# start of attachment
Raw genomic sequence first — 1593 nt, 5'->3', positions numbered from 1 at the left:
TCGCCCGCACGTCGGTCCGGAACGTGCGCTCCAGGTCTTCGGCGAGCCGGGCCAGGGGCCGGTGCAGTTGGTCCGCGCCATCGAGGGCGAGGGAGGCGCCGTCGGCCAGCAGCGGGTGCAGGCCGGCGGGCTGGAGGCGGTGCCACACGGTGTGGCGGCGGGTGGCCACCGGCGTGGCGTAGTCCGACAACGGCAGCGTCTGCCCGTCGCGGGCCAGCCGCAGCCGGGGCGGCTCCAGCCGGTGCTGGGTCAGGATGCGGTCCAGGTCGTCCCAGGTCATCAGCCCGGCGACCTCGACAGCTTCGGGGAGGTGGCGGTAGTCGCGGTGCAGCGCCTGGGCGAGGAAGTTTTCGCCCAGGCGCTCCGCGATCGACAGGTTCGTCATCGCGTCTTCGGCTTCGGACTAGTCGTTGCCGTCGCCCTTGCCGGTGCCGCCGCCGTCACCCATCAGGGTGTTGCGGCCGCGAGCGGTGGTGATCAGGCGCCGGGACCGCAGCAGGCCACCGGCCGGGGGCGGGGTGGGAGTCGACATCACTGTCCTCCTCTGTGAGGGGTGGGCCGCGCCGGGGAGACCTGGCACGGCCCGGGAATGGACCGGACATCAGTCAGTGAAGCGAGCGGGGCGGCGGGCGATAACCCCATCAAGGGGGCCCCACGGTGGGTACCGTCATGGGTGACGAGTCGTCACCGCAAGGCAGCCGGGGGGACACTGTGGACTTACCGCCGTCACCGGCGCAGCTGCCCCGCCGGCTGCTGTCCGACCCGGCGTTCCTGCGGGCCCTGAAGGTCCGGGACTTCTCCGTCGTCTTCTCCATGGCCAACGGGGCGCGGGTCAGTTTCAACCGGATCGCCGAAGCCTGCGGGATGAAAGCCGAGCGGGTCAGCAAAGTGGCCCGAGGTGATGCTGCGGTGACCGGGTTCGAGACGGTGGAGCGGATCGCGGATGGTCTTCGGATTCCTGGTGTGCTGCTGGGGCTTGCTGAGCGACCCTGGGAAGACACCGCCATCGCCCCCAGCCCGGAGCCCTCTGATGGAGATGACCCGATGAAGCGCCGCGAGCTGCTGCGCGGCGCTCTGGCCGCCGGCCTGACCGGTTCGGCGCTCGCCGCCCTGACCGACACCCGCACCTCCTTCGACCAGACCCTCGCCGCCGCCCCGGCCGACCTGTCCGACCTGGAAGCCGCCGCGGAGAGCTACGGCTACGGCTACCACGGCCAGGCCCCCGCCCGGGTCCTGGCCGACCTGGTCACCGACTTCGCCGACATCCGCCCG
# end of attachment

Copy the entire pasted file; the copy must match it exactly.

Raw genomic sequence first — 1593 nt, 5'->3', positions numbered from 1 at the left:
TCGCCCGCACGTCGGTCCGGAACGTGCGCTCCAGGTCTTCGGCGAGCCGGGCCAGGGGCCGGTGCAGTTGGTCCGCGCCATCGAGGGCGAGGGAGGCGCCGTCGGCCAGCAGCGGGTGCAGGCCGGCGGGCTGGAGGCGGTGCCACACGGTGTGGCGGCGGGTGGCCACCGGCGTGGCGTAGTCCGACAACGGCAGCGTCTGCCCGTCGCGGGCCAGCCGCAGCCGGGGCGGCTCCAGCCGGTGCTGGGTCAGGATGCGGTCCAGGTCGTCCCAGGTCATCAGCCCGGCGACCTCGACAGCTTCGGGGAGGTGGCGGTAGTCGCGGTGCAGCGCCTGGGCGAGGAAGTTTTCGCCCAGGCGCTCCGCGATCGACAGGTTCGTCATCGCGTCTTCGGCTTCGGACTAGTCGTTGCCGTCGCCCTTGCCGGTGCCGCCGCCGTCACCCATCAGGGTGTTGCGGCCGCGAGCGGTGGTGATCAGGCGCCGGGACCGCAGCAGGCCACCGGCCGGGGGCGGGGTGGGAGTCGACATCACTGTCCTCCTCTGTGAGGGGTGGGCCGCGCCGGGGAGACCTGGCACGGCCCGGGAATGGACCGGACATCAGTCAGTGAAGCGAGCGGGGCGGCGGGCGATAACCCCATCAAGGGGGCCCCACGGTGGGTACCGTCATGGGTGACGAGTCGTCACCGCAAGGCAGCCGGGGGGACACTGTGGACTTACCGCCGTCACCGGCGCAGCTGCCCCGCCGGCTGCTGTCCGACCCGGCGTTCCTGCGGGCCCTGAAGGTCCGGGACTTCTCCGTCGTCTTCTCCATGGCCAACGGGGCGCGGGTCAGTTTCAACCGGATCGCCGAAGCCTGCGGGATGAAAGCCGAGCGGGTCAGCAAAGTGGCCCGAGGTGATGCTGCGGTGACCGGGTTCGAGACGGTGGAGCGGATCGCGGATGGTCTTCGGATTCCTGGTGTGCTGCTGGGGCTTGCTGAGCGACCCTGGGAAGACACCGCCATCGCCCCCAGCCCGGAGCCCTCTGATGGAGATGACCCGATGAAGCGCCGCGAGCTGCTGCGCGGCGCTCTGGCCGCCGGCCTGACCGGTTCGGCGCTCGCCGCCCTGACCGACACCCGCACCTCCTTCGACCAGACCCTCGCCGCCGCCCCGGCCGACCTGTCCGACCTGGAAGCCGCCGCGGAGAGCTACGGCTACGGCTACCACGGCCAGGCCCCCGCCCGGGTCCTGGCCGACCTGGTCACCGACTTCGCCGACATCCGCCCG